Review Summary: Monumental bands earn little more than monumental praise.16 of 34 thought this review was well written”Come forth from darkness, though I promise you no light.”
In which Shai Hulud lives up to the monstrous name it took up all those years ago, Reach Beyond the Sun
is a culmination of all that Shai Hulud is, and has been: fast-paced, aggressive melodic hardcore that feels like it would shake the Earth to its core and reave all doubt in its wake.
”These lips are far from silenced.”
There’s no denying that this album has an inherent feel from the get go, in terms of the soundscapes presented, that this album is massive
. In comparison to former albums, Reach Beyond the Sun
is truly reaching for its greatest capabilities, the production just sounding larger, more spacious and like the band itself is breaking down barriers; as if you could play this album loud enough that it would tear down walls and truly flourish in boundless opportunity.
Breathing ferocity and new life into the music, original vocalist Chad Gilbert once again takes the music to another level as his vocals tear through the melodious guitar riffs, the juxtaposition of contextual intensities bounce between each other and build steam and reveal the natures of passion and emotional hardcore. The opening trilogy of the album, ‘The Mean Spirits, Breathing’, ‘I, Saturnine’ and ‘Reach Beyond the Sun’, open the record on a high note quite unlike any other: blasting out skull crushing riffs accompanied by similar song-structures used on the band’s sophomore album That Within Blood Ill-Tempered
, where the songs are always progressing, shifting and hearkening back to key moments and developing the independence and substantial essence of particular riffs and choruses. As ‘I, Saturnine’ ends, the finality of the closing riff is soon forgotten as a more evolved, or developed version of that riff blasts open the floodgates to the rest of the album and the title track. This is just the beginning.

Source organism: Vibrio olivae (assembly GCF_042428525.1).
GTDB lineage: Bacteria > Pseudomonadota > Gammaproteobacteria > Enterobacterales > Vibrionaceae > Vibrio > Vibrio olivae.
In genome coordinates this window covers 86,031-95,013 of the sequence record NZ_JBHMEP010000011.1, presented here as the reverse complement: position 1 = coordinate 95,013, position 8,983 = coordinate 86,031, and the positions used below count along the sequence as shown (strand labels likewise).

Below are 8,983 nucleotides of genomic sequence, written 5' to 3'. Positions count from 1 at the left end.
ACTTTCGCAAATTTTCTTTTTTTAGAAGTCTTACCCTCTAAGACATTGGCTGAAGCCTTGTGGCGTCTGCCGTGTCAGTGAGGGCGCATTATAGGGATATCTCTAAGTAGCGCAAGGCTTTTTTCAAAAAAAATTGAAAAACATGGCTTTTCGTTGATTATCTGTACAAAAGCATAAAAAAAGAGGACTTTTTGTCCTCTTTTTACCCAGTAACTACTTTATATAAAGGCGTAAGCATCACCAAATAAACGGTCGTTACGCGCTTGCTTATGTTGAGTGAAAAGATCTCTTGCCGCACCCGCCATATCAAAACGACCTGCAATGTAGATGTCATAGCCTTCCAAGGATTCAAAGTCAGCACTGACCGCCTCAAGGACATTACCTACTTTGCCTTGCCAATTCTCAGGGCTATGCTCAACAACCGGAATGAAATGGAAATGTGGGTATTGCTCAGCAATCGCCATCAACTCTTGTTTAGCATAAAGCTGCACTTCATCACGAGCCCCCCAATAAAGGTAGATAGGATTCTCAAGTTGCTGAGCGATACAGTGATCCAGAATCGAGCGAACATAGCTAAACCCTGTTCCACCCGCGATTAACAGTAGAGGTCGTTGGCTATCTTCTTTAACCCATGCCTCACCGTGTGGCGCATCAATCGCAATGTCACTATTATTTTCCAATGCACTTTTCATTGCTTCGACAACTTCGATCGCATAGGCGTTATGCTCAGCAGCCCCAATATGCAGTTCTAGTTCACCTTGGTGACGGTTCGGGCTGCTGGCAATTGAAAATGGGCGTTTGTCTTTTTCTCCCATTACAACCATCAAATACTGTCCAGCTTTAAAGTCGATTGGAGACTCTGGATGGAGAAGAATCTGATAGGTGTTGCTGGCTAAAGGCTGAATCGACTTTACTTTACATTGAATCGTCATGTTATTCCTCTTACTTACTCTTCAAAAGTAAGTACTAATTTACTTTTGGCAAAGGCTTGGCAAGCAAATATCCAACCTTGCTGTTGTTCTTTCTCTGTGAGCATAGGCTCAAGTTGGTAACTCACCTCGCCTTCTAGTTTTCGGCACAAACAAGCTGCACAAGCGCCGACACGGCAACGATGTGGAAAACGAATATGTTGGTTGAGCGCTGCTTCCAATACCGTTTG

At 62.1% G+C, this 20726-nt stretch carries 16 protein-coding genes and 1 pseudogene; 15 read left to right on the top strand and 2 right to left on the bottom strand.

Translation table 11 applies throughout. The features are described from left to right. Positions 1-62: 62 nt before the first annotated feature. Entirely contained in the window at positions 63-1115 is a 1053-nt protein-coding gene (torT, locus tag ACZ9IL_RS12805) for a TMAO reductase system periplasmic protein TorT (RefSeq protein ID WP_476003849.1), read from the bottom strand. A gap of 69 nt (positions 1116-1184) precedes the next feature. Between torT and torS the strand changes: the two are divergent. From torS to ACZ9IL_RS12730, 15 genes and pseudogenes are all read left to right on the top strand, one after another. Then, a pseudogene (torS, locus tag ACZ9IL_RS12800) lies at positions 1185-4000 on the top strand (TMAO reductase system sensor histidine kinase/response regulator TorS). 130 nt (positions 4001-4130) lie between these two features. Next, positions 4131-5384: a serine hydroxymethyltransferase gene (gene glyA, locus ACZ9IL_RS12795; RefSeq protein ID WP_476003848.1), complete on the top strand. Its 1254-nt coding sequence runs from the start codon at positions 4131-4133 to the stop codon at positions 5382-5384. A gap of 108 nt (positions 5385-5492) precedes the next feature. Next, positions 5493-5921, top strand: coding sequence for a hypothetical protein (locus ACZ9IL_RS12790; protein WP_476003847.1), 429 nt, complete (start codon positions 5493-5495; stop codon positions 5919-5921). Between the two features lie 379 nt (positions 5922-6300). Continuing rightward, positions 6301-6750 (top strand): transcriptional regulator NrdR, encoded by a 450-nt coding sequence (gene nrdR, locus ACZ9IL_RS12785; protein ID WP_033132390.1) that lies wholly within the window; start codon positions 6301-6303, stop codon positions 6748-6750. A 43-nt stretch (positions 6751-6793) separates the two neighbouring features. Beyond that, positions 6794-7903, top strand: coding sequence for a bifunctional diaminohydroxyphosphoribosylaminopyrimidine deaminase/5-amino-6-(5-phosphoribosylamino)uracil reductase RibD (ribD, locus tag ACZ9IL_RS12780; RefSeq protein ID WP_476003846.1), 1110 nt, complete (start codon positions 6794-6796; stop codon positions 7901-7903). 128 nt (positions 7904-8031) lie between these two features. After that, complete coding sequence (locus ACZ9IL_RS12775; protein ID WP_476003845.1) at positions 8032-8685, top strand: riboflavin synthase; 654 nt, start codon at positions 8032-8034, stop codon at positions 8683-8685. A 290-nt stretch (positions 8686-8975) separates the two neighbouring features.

”With just one spark, I can rekindle the Sun.”
Flowing with ease and almost instantaneous memorability, each song feels like a natural progression from where the band had come from with That Within Blood Ill-Tempered
. ‘A Human Failing’ seeing a darker, slow-paced, riff-driven ballad-of-sorts, contesting to be re-listened again and again as you make your way through the album. ‘Man Into Demon: And Their Faces Are Twisted With The Pain of Living’ being a soulful partner-song to the classic ‘Given Flight By Demons’ Wings’. Even the opening song ‘The Mean Spirits, Breathing’ has lyrical call-backs to Hearts Once Nourished With Hope and Compassion
. And as if to fully support the claim of Reach Beyond the Sun
culminating all of what Shai Hulud is, the song ‘Medicine to the Dead’ features three of the band’s former vocalists: Damien Moyal, Matt Mazzali and the ever-fierce Geert van der Velde.
”I would move a mountain, or see it crumble as I break it down.”
The album closes with the stand-out track ‘At Least a Plausible Case for Pessimism’, encompassing all of what Matt Fox’s guitar intricacies have to bring in their beauty, Gilbert’s vocals sounding as strained and as ardent as ever, the song feeling downcast and poignant in its style of melancholic progression. It’s at once immediate that the utter flair and engrossing details of this album are all over, so you reach over to replay. And listen. And absorb. After many years, have no fear, rejoice; Shai Hulud is back.
“Extend. Outreach. Reignite.”